How Do I Find My Wedding Officiant?
The 10 Questions Every Couple Wants to Ask
We’ve received countless questions from engaged couples about planning their wedding ceremony, so we brought in an expert to help navigate one of its key aspects: the wedding officiant. We spoke with Hazzan Bonnie Streigold, the Cantor at the Hewlett-East Rockaway Jewish Centre, to find out more.
Elana: What is the first question a couple should ask themselves before starting their wedding officiant search?
Bonnie: What do you imagine the ceremony to look like? What traditional aspects of a Jewish wedding are appealing to you? Which are not? What is your dream wedding?
If you come in with a ton of ideas and feedback you have a better chance of the officiant being able to see your vision.
Elana: Have you seen cases where conflicts arise between the bride, groom, bride’s parents, groom’s parents, other family, and/or friends about what type of officiant should be chosen? What are some examples you have seen?
Bonnie: Yes, I have seen multiple occasions where conflicts arise between various family members about the type of officiant. More religious families prefer men whereas more modern or less observant do not have a gender preference. Occasionally there is a situation where both families have someone they want to officiate whether that is their Rabbi or Cantor, or a family friend. In these cases it is typical for there to be two officiants under the chuppah. The more the merrier!
Elana: How would you recommend couples navigate this?
Bonnie: Talk open and honestly about what you want in an officiant with all members of your immediate family. Only with an open conversation can you get to the bottom of the concern and find a solution.
Elana: How does it work when the bride and groom and their families come from different Jewish backgrounds/sects of Judaism?
Bonnie: Compromise is necessary on both sides of this coin. Observant families need to be able to bend a bit when halacha [Jewish law] is not being compromised and less observant families need to bend when it is. There are a lot of pieces to a Jewish wedding that are minhag [custom]; these can be flexible. Those issues directly relating to halacha cannot be changed if the couple wants a kosher wedding.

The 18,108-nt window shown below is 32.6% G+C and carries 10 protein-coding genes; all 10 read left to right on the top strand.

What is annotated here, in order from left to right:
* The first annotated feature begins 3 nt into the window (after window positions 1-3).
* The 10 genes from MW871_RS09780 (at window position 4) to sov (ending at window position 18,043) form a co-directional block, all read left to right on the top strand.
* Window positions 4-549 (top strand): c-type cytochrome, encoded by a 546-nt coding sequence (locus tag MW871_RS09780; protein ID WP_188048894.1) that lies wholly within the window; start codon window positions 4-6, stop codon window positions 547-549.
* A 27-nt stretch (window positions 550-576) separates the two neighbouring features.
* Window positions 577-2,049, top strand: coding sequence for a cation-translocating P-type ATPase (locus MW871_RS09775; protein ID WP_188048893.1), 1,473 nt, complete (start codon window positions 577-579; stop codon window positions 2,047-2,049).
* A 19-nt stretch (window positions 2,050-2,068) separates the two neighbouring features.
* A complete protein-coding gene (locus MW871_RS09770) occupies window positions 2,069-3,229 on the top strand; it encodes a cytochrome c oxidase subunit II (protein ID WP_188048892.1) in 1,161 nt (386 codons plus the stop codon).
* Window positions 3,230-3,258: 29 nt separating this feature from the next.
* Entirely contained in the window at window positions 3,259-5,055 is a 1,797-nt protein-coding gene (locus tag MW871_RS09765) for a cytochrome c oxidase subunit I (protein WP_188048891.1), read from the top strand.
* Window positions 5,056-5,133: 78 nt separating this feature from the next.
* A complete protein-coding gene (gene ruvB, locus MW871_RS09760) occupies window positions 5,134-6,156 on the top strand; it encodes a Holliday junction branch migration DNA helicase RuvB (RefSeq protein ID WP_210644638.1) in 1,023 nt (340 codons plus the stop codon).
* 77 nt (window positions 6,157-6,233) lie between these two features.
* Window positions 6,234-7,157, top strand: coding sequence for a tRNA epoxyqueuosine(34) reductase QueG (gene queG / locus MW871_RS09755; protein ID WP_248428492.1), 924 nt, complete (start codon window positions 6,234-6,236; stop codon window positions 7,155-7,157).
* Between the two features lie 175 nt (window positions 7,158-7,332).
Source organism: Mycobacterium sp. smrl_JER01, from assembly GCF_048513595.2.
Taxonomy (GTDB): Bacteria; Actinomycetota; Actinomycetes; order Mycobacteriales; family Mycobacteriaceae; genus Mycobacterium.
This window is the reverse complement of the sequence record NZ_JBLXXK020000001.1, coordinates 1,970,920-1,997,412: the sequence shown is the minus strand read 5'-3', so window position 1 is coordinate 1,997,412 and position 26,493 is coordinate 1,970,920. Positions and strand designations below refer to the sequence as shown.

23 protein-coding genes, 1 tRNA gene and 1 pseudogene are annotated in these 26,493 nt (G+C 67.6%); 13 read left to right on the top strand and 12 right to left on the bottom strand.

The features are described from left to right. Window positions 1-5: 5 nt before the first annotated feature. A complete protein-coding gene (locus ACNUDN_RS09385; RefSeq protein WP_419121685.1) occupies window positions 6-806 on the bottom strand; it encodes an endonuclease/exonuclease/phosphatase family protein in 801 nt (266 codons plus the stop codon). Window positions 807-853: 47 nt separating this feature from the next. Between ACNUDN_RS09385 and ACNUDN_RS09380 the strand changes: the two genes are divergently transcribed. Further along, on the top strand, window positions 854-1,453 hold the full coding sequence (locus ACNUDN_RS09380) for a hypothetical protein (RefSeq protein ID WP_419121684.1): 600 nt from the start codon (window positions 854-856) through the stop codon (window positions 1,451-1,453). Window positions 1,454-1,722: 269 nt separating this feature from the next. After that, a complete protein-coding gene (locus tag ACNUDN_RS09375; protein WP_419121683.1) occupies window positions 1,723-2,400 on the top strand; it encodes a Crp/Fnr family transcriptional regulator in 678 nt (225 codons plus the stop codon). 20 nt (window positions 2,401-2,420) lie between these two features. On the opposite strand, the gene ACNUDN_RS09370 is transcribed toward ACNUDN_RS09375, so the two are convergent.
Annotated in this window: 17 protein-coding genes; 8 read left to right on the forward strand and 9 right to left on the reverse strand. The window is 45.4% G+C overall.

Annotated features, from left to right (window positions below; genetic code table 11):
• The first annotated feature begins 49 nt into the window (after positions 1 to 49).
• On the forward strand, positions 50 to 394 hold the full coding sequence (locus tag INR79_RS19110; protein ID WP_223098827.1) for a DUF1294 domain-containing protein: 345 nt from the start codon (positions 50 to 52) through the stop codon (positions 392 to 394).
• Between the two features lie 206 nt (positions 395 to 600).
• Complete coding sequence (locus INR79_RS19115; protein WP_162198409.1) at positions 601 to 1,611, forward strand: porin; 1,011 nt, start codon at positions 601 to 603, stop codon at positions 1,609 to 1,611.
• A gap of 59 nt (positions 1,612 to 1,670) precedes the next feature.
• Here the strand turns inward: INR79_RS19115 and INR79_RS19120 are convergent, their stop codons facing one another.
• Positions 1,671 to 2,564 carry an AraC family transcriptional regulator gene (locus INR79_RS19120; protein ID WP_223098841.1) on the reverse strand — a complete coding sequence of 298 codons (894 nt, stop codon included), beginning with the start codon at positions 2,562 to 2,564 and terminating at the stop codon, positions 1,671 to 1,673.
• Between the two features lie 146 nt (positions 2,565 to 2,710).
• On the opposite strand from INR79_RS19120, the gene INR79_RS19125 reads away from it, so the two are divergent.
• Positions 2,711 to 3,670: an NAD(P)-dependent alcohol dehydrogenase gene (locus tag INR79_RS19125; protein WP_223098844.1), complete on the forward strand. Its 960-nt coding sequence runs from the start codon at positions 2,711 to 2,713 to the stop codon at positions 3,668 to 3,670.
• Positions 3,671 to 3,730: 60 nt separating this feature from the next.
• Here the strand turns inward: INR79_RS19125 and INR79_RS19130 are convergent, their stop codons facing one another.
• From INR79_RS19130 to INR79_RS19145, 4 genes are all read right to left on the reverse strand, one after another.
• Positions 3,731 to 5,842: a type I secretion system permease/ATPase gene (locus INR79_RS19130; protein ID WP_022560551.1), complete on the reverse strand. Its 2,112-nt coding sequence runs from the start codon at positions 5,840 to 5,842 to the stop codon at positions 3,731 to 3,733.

Elana: What are some ways that an officiant can blend these various traditions?
Bonnie: There are many wonderful conservative variations to the Jewish wedding ceremony that takes into account halachic needs as well as including a modern twist. I find these suggestions to be happy compromises between families.
For example, a bride traditionally walks around her groom 7 times, for a modern twist we have the bride walk around him 3 times, the groom walk around her 3 times and they walk the last circle together.
Elana: What are some good questions a couple should be prepared to ask their potential officiant?
Bonnie: Ask them to speak to someone they have performed a wedding for in the past. Reviews and references are necessary to find an officiant. Generally, it is more about the feeling and vibe of the officiant you want to know more about. Do they adapt well with sudden change? Can they be flexible in their own expectations of what a wedding should be? Are they willing to personalize the ceremony to the couple? Do they like to give a dvar torah [talk/sermon about a section of the Torah] under the chuppah or are they more straightforward with the ceremony? Do they sing? (Big one!!) Are they willing to share the ceremony with friends and family members (if this is something the couple wants)?
Any question is a good question. Come prepared to all meetings.
Elana: How early and how often should a couple meet with their officiant before the wedding?
Bonnie: I would contact your potential officiant as early as possible for them to save the date. I would have your initial meeting over the phone about 6-8 months before just to be sure it’s the right person for your ceremony. In-person meetings should begin 3-4 months before the wedding. Generally, 2-3 meetings are more than sufficient. After the first in-person meeting, the rest can be done over the phone, through skype, or even by email.
Elana: How much flexibility is there with the length and contents of the wedding ceremony?
Bonnie: This all depends on what the couple wants and what the officiant feels is necessary to include. Wedding ceremonies can vary from 20 minutes up to an hour. There are many variables that affect the length of a ceremony.
Elana: Are officiants paid the same way as other vendors? Is a tip expected?
Bonnie: Officiants are paid by check the day of or before. The fee is standard and includes a tip. If the couple chooses to give more, that is always appreciated.
Elana: How would a couple know that their officiant is a good fit for them?
Bonnie: Only they can answer this question. The best questions to think about include: Would you invite them to the wedding? Could they be a friend of yours? Do they understand you and your significant other’s needs?
Elana: Do you have any additional advice when it comes to planning for the wedding ceremony?
Bonnie: Make sure you are happy with all the decisions because in the end it is your wedding and ultimately you and your spouse to be need to be happy. You will remember this day for the rest of your lives, so make it as special and as meaningful as you can.
Hazzan Bonnie Streigold is the Cantor of the Hewlett-East Rockaway Jewish Center.
For additional questions, comments, or wedding officiant inquiries,
she can be reached at firstname.lastname@example.org.